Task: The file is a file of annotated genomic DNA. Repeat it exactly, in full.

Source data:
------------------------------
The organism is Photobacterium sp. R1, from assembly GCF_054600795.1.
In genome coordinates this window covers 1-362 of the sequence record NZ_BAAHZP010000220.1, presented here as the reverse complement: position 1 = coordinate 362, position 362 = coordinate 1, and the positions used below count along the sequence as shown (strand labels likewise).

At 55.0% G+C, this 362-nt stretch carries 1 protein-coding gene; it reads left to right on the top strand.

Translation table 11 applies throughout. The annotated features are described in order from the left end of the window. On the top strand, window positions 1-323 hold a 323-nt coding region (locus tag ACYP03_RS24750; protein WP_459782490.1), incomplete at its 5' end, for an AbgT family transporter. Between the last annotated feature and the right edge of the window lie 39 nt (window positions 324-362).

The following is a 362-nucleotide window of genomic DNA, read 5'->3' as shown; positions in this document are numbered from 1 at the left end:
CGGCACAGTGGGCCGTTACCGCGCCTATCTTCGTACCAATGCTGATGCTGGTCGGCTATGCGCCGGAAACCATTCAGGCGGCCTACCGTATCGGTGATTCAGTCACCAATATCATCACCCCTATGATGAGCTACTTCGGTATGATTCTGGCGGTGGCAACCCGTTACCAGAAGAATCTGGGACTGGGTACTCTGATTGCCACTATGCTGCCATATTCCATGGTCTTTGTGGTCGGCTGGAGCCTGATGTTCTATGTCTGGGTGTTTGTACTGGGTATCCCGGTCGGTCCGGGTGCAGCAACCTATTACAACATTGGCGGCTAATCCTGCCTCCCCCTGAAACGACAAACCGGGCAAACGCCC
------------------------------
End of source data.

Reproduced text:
The organism is Photobacterium sp. R1, from assembly GCF_054600795.1.
In genome coordinates this window covers 1-362 of the sequence record NZ_BAAHZP010000220.1, presented here as the reverse complement: position 1 = coordinate 362, position 362 = coordinate 1, and the positions used below count along the sequence as shown (strand labels likewise).

At 55.0% G+C, this 362-nt stretch carries 1 protein-coding gene; it reads left to right on the top strand.

Translation table 11 applies throughout. The annotated features are described in order from the left end of the window. On the top strand, window positions 1-323 hold a 323-nt coding region (locus tag ACYP03_RS24750; protein WP_459782490.1), incomplete at its 5' end, for an AbgT family transporter. Between the last annotated feature and the right edge of the window lie 39 nt (window positions 324-362).

The following is a 362-nucleotide window of genomic DNA, read 5'->3' as shown; positions in this document are numbered from 1 at the left end:
CGGCACAGTGGGCCGTTACCGCGCCTATCTTCGTACCAATGCTGATGCTGGTCGGCTATGCGCCGGAAACCATTCAGGCGGCCTACCGTATCGGTGATTCAGTCACCAATATCATCACCCCTATGATGAGCTACTTCGGTATGATTCTGGCGGTGGCAACCCGTTACCAGAAGAATCTGGGACTGGGTACTCTGATTGCCACTATGCTGCCATATTCCATGGTCTTTGTGGTCGGCTGGAGCCTGATGTTCTATGTCTGGGTGTTTGTACTGGGTATCCCGGTCGGTCCGGGTGCAGCAACCTATTACAACATTGGCGGCTAATCCTGCCTCCCCCTGAAACGACAAACCGGGCAAACGCCC